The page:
Praying on epidemics, or anything else, won’t solve the real problem

Praying on epidemics, or anything else, won’t solve the real problem February 29, 2020

This cartoon I found on The Atheist Agenda Facebook page may seem a little snide, and, well, it is.

But it’s also not unfair.

When Vice President Mike Pence was appointed this week by President Trump — “He’s got a certain talent for this,” the president said — to head-up the government’s global response to the coronavirus pandemic that seems to be relentlessly unrolling, eyebrows were raised so high as to touch hair.

“Why is Mike Pence in charge?” ABC host Jimmy Kimmel asked incredulously, the Washington Post reported. “What is his plan to stop the virus? Abstinence?”

These reactions reflect Pence’s conservative, religious history of promoting sexual abstinence for unmarried teens and, more to the point here, of opposing effective needle-sharing programs to curb infection breakouts among addicts.

For example, in early 2015 it became clear in Indiana (Pence was governor at the time) that a sudden rash of H.I.V. (the AIDS virus) infections had erupted in a rural Scott County community adjacent to the Kentucky border.

Hoping to stem the crisis before it spread and became exponentially more dangerous, public health officials in Indiana and elsewhere fruitlessly urged Pence — for two long months — to authorize distribution of free hypodermic needles to the affected area to stop sharing of contaminated syringes, the New York Times reported. He resolutely refused because such needle sharing was then illegal in Indiana, an artifact of the governor’s war on drugs, and presumably because helping sinners sin further offended his conservative, evangelical Catholicism.

On the evening of March 23, about sixty days after the outbreak was first detected, when the governor left work for the day he told aides “he was going to go home and pray on it,” the Times reported. The next night the Scott County sheriff urged him to all distribution of free syringes to help halt the crisis. Two days after that, he issued an executive order allowing needle distributions in the county.

So, the reason people were surprised by the appointment of Pence to be the U.S.  coronavirus czar was because they remembered he prayed as H.I.V. infections suddenly raged in Indiana in 2016, rather than deciding by weighing facts with his own mind, not trolling for advice in the divine ether.

In the end, of course, Pence did the right thing for Indiana, deciding to accept expert scientific and public-health advice by apparently muting his moral and religious qualms. It was not only philosophically the right thing to do, but demonstrably.

After nearly 100,000 of sterile needles were handed out during the following months, and adding drug therapy and targeted outreach to the program, the surge in new H.I.V. cases started slowing down. In Scott County, 181 people had tested positive for the virus from November 2014 through the next year, but in September and October 2015 not one person tested positive, according to a 2016 study of the outbreak in The New England Journal of Medicine.

That’s empirical success.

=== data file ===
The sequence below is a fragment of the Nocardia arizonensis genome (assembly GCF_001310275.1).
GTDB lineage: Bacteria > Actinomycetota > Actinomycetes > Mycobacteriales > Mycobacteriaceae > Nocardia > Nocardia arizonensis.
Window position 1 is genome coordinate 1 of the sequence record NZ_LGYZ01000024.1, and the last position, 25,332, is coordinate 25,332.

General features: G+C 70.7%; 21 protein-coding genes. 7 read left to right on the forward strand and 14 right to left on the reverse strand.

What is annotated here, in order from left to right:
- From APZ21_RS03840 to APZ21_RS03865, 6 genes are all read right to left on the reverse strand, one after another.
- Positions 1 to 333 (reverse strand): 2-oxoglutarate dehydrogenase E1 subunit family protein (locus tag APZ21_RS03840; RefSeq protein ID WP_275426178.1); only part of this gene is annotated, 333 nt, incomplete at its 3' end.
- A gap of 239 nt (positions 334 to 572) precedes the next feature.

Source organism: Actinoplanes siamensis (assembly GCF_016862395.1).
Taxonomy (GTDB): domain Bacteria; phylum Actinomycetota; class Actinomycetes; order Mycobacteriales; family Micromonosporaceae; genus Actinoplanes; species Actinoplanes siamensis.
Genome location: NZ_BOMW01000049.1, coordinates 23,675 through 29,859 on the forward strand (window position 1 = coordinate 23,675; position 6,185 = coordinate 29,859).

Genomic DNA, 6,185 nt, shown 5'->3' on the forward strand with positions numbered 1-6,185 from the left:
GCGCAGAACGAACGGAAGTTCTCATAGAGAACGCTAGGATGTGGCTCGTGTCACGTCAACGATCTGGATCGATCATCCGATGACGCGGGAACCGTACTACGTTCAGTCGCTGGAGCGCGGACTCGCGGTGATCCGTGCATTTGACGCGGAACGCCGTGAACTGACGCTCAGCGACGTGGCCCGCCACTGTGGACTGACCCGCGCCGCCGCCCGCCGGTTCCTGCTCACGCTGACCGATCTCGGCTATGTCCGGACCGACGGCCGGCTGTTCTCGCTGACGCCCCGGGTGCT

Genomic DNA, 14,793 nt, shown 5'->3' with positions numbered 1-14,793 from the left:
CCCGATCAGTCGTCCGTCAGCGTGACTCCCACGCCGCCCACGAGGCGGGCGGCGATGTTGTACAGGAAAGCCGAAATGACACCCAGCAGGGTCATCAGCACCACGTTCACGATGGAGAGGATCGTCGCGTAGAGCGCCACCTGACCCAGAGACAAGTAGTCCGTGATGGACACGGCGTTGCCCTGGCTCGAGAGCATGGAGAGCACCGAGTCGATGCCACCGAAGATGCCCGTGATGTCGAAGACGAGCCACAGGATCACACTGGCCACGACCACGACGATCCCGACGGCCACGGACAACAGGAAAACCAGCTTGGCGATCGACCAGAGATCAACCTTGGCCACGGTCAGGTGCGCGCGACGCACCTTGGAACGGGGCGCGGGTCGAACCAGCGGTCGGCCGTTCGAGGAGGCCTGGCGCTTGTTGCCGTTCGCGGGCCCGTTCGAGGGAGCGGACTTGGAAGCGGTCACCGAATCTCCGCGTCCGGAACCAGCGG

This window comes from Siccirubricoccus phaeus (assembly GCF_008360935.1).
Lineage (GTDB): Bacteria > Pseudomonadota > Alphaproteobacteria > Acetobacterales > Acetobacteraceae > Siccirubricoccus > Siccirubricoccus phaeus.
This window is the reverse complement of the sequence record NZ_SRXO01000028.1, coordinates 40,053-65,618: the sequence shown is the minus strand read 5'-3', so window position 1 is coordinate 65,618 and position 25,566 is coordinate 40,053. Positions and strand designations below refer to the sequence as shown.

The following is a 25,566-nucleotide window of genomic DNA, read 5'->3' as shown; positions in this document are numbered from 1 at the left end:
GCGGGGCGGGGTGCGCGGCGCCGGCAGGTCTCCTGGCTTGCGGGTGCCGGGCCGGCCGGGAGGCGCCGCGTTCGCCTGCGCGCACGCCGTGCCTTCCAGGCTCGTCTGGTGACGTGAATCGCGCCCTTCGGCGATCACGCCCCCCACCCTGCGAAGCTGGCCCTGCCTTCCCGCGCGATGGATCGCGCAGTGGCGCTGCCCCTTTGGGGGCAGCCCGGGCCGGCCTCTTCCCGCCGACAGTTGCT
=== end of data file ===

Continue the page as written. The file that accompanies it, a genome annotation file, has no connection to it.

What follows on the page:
Afterward, reasonably, the Indian legislature passed legislation that Pence signed allowing such clean-needle exchanges during future H.I.V. or hepatitis C outbreaks. Congress in 2016 also lifted most of its ban on federal funding for such exchange programs, the Times reported.

This is how a secular government is supposed to work, through reason, not faith.

Although relieved by the governor’s change of heart, Indiana public-health officials had been gravely disappointed in Gov. Pence’s slow and intitially faith-based process of dealing with the crisis.

“He made it an uphill battle,” said Beth Meyerson, a health science professor at Indiana University and co-director of the school’s Rural Center for AIDS/STD Prevention.

For evidence-based scientists and public-health experts, it was a no-brainer from the start.

“The quickest way to stop H.I.V. spread through needles is to get rid of dirty needles,” said Dr. Jennifer Walhall, the state’s deputy health commissioner as Pence reflected on his conscience. “The only way to do that quickly and effectively is through an emergency needle exchange program.”

Studies reassuringly show that needle exchanges do not result in spikes in drug use by current users or higher recruitment of first-time experimenters, but they significantly cut the risk of infection by H.I.V. and other pathogens. However, for two months, the governor wouldn’t hear of it.

Part of the problem with needles is that addicts with lack of funds and poor self-discipline often tend to share.

“Three or four of us would be using the same needle,” said Melissa Sword, 30, who lives in a Scott County neighborhood of derelict homes. “Someone would pull a needle out of their arm, and I’d take it to the sink, wash it and use it.”

Ultimately, Pence “found the science convincing” as well as the practicalities of resolving the crisis, and rationally decided accordingly.

But researchers at Yale University in 2018 found that epidemic could have been prevented if Pence and state officials had acted quicker, the Washington Post reported this month.

Would that Pence had not wasted time consulting with God beforehand.

And that he won’t in protecting the country from the coronavirus.

U.S. House Majority Leader Nancy Pelosi put the issue in a nutshell at a news conference this week where she questioned the wisdom of selecting Pence to head-up the nation’s readiness to combat the coronavirus.

“This is about personnel,” she told reporters. “It’s also about respect for science, for evidence-based decision-making.”


Cartoon/Thanks to The Atheist Agenda

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